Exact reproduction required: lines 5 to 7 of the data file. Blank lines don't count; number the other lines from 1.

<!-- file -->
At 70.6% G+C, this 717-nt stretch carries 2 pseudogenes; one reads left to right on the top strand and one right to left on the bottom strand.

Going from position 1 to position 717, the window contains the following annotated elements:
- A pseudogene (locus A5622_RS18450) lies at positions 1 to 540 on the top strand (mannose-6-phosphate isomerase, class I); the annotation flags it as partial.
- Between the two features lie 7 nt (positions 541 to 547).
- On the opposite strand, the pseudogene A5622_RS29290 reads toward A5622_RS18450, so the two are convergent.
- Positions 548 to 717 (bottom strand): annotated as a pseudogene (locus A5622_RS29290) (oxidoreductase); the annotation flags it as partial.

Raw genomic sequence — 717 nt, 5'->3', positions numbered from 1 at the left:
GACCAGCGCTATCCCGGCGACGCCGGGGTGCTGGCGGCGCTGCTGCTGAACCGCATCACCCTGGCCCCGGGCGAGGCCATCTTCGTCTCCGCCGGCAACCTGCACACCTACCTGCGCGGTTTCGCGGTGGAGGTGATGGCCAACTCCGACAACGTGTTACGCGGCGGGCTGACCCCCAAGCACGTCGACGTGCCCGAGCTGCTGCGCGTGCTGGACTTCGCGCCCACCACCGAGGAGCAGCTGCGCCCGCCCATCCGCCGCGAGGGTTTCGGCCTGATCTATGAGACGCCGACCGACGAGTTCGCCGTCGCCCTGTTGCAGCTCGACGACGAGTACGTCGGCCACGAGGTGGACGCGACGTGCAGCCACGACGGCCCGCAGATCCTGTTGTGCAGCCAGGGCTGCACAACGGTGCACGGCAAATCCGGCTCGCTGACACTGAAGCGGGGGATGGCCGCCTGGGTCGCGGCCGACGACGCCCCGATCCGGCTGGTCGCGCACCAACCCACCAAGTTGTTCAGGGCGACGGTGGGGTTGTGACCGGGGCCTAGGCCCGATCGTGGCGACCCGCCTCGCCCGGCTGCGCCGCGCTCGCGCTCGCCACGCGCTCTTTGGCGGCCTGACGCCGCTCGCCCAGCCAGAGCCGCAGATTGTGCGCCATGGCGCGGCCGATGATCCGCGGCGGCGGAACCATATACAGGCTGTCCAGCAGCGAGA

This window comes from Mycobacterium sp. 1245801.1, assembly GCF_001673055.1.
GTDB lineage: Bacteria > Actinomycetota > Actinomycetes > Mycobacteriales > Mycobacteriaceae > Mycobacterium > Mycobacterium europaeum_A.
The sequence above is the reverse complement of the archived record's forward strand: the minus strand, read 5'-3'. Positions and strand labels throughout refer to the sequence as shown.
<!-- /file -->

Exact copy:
- On the opposite strand, the pseudogene A5622_RS29290 reads toward A5622_RS18450, so the two are convergent.
- Positions 548 to 717 (bottom strand): annotated as a pseudogene (locus A5622_RS29290) (oxidoreductase); the annotation flags it as partial.

Raw genomic sequence — 717 nt, 5'->3', positions numbered from 1 at the left: